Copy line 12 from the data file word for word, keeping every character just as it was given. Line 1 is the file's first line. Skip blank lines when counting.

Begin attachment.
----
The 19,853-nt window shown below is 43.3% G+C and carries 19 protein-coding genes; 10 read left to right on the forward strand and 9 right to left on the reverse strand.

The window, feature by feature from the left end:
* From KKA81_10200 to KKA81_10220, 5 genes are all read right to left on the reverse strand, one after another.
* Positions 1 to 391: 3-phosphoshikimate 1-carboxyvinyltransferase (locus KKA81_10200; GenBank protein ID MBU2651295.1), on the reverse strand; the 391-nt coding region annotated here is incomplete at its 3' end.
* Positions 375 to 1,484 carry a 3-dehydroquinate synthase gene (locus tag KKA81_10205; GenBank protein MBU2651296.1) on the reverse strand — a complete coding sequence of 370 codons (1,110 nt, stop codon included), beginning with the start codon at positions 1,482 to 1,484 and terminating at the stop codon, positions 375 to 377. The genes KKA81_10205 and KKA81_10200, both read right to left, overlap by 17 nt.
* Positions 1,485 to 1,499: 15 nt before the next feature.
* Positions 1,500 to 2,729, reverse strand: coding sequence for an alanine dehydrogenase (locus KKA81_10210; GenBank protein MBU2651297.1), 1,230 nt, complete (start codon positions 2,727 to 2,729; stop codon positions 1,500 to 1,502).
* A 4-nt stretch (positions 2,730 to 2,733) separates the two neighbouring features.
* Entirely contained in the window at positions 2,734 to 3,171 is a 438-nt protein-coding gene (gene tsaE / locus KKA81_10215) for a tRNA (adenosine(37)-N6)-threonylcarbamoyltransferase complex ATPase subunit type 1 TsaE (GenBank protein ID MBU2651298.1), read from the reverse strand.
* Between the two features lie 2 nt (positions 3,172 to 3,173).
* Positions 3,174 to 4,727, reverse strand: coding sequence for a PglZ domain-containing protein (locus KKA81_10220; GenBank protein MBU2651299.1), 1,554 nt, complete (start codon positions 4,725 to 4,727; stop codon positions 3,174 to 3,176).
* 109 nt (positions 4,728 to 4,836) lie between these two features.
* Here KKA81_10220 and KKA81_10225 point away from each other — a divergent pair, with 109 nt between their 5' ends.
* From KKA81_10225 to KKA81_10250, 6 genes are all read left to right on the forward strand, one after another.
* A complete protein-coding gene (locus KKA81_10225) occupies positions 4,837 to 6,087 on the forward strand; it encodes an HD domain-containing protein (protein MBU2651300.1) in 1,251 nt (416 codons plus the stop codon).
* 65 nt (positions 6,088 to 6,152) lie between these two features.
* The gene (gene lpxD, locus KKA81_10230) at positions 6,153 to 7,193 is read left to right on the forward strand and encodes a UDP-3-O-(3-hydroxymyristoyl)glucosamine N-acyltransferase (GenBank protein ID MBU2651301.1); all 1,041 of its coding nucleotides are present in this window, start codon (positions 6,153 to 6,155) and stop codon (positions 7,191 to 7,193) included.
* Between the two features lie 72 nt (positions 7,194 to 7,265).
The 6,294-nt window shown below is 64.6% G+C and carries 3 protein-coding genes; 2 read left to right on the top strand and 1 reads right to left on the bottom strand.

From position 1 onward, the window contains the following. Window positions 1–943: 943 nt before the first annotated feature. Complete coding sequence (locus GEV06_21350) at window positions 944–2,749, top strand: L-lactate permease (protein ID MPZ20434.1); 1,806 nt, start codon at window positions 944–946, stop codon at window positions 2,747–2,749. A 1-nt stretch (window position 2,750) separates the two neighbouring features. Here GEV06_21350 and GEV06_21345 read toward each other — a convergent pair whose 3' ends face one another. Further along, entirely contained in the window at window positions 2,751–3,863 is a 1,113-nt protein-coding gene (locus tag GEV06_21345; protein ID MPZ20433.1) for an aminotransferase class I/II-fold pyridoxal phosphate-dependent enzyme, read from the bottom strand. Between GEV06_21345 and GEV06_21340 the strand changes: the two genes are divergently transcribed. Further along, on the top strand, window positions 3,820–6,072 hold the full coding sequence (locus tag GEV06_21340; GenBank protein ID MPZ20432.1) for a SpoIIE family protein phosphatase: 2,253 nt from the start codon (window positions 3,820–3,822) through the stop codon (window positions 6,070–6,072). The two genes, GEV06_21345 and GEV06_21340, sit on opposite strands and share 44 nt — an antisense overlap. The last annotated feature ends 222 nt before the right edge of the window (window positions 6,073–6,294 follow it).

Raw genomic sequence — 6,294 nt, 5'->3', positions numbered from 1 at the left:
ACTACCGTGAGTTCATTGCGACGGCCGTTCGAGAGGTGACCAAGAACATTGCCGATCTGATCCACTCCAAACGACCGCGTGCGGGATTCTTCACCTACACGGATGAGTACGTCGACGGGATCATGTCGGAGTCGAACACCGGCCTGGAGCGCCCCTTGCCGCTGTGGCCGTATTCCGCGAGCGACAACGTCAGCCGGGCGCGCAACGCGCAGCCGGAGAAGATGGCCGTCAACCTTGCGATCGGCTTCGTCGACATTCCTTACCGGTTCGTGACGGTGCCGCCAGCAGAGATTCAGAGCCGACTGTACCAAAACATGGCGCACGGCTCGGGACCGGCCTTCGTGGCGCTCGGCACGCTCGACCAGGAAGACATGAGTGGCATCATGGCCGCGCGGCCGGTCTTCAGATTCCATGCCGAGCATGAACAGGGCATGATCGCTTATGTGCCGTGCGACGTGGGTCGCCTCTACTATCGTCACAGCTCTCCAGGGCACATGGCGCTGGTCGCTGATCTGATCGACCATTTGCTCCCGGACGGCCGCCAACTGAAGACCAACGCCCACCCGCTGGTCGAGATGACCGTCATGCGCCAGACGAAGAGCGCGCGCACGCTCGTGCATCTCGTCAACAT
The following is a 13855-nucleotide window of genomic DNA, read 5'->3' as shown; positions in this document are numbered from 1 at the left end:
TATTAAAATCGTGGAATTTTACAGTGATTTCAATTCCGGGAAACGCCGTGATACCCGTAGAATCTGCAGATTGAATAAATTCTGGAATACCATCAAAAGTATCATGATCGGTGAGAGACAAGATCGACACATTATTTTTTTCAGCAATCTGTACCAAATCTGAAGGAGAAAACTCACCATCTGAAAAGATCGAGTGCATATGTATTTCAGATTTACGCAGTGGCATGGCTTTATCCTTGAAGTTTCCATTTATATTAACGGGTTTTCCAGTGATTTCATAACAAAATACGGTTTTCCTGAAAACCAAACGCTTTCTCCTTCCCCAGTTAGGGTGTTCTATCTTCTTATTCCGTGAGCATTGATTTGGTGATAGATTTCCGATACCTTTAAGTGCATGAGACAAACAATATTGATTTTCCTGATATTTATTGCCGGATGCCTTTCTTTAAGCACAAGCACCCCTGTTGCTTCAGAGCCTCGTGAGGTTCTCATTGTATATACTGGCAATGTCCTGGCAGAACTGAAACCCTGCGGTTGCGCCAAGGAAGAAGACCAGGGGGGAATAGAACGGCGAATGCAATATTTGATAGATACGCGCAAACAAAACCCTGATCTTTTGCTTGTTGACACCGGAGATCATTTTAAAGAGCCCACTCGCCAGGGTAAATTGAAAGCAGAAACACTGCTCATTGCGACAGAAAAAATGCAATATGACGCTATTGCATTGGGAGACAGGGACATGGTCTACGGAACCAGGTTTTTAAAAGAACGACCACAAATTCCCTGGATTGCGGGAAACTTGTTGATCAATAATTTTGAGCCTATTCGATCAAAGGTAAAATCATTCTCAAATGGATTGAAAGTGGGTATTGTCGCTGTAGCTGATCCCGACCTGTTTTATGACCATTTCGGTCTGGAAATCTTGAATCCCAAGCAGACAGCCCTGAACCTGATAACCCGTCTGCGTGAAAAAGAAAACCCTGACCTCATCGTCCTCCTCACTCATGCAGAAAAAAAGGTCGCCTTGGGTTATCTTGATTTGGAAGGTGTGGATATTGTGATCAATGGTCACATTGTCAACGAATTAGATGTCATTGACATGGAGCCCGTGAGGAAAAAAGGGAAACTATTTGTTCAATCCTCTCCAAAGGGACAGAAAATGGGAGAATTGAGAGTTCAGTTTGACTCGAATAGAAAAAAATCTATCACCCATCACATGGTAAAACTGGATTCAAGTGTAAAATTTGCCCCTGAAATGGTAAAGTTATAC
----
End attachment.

* 109 nt (positions 4,728 to 4,836) lie between these two features.